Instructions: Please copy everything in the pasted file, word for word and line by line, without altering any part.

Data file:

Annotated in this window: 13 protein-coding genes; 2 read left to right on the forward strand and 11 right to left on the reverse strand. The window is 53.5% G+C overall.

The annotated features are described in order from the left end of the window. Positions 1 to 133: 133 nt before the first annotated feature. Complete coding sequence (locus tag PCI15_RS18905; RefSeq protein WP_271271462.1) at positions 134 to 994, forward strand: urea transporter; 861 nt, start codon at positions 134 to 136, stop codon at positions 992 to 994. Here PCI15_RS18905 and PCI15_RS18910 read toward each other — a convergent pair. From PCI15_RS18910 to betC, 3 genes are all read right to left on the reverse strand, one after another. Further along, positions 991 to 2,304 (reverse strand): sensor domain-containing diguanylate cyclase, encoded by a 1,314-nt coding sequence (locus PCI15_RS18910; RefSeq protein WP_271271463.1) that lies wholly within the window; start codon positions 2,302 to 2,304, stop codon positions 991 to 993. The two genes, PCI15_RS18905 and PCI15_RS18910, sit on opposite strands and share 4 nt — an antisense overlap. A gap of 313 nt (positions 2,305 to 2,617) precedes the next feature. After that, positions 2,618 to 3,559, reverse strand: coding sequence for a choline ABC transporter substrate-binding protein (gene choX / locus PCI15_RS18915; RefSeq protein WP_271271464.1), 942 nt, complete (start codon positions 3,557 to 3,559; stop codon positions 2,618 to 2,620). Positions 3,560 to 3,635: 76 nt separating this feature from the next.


Annotated in this window: 13 protein-coding genes; 2 read left to right on the forward strand and 11 right to left on the reverse strand. The window is 53.5% G+C overall.

The annotated features are described in order from the left end of the window. Positions 1 to 133: 133 nt before the first annotated feature. Complete coding sequence (locus tag PCI15_RS18905; RefSeq protein WP_271271462.1) at positions 134 to 994, forward strand: urea transporter; 861 nt, start codon at positions 134 to 136, stop codon at positions 992 to 994. Here PCI15_RS18905 and PCI15_RS18910 read toward each other — a convergent pair. From PCI15_RS18910 to betC, 3 genes are all read right to left on the reverse strand, one after another. Further along, positions 991 to 2,304 (reverse strand): sensor domain-containing diguanylate cyclase, encoded by a 1,314-nt coding sequence (locus PCI15_RS18910; RefSeq protein WP_271271463.1) that lies wholly within the window; start codon positions 2,302 to 2,304, stop codon positions 991 to 993. The two genes, PCI15_RS18905 and PCI15_RS18910, sit on opposite strands and share 4 nt — an antisense overlap. A gap of 313 nt (positions 2,305 to 2,617) precedes the next feature. After that, positions 2,618 to 3,559, reverse strand: coding sequence for a choline ABC transporter substrate-binding protein (gene choX / locus PCI15_RS18915; RefSeq protein WP_271271464.1), 942 nt, complete (start codon positions 3,557 to 3,559; stop codon positions 2,618 to 2,620). Positions 3,560 to 3,635: 76 nt separating this feature from the next.